P2P Energy Grids: an opening in California?


Contribution by Michael Bishop , originally published in the Cooperation Commons mailing list:

It’s possible that in the near future, the California Energy Commision and/or the California Public Utilities Commission will require the utility companies to actually pay residents that put more electricity into the grid than they took out of it. Once this happens,
distributed generators will have much more leverage for developing P2P networks in which surplus electricity is bought and sold with minimal utility involvement.
  The electric grid has huge potential as an ‘open source’ network.
Advances in net metering (check out the yet-to-be-implemented Western Renewable Generation System) are allowing folks to know exactly how much electricty they’re producing and how much they’re consuming at any given time. And it would be great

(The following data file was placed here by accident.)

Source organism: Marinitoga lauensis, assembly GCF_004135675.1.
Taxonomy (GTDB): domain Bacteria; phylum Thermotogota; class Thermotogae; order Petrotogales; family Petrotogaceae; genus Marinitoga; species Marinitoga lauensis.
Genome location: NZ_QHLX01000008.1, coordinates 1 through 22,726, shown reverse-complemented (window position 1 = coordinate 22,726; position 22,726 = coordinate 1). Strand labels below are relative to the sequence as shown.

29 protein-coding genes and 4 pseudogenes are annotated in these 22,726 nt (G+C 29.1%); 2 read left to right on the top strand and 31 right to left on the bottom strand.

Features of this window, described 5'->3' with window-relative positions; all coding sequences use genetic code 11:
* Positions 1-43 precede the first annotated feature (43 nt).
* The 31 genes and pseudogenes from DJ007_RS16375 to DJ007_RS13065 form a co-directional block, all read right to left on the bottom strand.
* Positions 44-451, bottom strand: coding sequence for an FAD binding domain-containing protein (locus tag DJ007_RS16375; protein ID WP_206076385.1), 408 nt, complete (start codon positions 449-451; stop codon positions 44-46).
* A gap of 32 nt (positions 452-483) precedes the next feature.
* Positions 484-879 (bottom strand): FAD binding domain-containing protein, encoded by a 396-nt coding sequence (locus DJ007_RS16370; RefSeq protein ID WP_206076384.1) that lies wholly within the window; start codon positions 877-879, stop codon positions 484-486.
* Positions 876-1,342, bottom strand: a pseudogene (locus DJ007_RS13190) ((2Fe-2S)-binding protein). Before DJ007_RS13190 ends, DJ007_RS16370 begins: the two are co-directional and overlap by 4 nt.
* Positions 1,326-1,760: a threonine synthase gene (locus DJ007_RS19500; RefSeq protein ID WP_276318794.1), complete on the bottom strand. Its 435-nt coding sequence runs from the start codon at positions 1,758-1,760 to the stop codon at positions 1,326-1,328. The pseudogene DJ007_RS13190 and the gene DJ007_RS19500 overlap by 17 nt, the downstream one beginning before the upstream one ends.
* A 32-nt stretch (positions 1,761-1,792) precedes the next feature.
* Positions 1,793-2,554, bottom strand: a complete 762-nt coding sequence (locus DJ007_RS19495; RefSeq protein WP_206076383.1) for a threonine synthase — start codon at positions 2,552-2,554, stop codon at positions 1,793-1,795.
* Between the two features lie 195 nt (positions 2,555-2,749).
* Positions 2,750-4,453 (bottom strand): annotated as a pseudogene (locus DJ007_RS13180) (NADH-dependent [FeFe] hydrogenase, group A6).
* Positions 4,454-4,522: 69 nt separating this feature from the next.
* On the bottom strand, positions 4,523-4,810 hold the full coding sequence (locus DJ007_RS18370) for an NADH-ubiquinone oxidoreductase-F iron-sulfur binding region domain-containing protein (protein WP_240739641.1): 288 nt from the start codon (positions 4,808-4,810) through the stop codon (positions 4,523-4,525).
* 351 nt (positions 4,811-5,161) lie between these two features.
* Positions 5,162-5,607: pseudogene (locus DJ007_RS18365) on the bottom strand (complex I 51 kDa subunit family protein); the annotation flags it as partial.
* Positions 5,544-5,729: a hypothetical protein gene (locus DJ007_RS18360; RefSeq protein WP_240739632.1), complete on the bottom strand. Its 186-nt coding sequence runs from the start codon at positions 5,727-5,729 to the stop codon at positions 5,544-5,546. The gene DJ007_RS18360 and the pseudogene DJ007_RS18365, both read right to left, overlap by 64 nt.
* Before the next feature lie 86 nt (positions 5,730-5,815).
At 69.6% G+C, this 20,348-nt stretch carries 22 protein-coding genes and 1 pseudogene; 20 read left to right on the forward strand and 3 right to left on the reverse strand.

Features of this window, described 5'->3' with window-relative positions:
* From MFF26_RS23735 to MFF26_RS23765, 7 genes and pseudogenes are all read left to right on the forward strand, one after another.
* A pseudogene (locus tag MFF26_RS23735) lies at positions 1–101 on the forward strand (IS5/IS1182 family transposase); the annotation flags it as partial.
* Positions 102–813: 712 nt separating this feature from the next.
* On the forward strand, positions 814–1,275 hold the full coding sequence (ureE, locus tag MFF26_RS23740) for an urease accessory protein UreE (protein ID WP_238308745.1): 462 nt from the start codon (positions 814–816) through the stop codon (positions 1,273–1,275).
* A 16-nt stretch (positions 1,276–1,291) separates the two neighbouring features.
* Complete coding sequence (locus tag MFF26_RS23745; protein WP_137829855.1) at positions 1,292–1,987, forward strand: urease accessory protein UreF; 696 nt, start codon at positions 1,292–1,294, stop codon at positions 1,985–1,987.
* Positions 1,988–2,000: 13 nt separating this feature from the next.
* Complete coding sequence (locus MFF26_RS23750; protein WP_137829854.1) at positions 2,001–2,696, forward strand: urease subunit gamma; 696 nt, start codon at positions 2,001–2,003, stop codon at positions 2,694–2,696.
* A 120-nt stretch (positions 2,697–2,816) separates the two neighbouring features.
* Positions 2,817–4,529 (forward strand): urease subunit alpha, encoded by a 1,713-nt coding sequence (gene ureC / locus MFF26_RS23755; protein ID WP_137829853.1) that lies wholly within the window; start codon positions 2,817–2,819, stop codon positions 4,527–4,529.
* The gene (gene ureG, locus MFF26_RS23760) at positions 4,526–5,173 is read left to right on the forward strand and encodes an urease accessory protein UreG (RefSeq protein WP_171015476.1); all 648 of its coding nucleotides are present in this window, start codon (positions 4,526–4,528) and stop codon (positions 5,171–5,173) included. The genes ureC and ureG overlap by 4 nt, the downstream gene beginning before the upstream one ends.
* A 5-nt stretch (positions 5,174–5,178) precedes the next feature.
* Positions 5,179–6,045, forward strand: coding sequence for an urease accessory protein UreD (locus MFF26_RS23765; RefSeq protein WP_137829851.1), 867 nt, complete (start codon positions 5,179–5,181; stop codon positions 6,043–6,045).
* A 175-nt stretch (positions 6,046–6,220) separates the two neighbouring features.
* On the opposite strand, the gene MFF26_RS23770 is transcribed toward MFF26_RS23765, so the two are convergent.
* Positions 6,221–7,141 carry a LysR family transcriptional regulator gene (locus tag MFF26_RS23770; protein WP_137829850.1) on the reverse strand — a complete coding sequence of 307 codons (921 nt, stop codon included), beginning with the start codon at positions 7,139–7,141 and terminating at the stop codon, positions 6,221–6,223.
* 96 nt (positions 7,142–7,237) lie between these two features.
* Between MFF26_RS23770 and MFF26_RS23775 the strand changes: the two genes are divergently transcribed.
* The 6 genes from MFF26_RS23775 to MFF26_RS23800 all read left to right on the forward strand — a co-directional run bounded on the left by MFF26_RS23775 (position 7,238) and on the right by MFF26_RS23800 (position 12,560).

for people to know that they can purchase renewable energy from a pal down the street. Open-source applications would be very appropriate for facilitating the open-source electricity network.
   The California commissions have recognized some of the major problems with the current set up. Last fall, they put over $3 billion into renewable energy funding for the next decade and made it clear that radical changes would need to be made to California electricity systems in order to accomodate their ambitious goals (20% of California energy renewable by 2010; 33% by 2020). I think that further action on their part is critical for P2P networks to become feasible. Let’s hope they’ve learned from the failed deregulation attempt in 2001.

I recommend that you read some of their latest reports. They definitely touch on issues relevant to this discussion.

See a joint-report called the Energy Action Plan IIÂ and also the
CEC’s 2004 Integrated Energy Policy Report .


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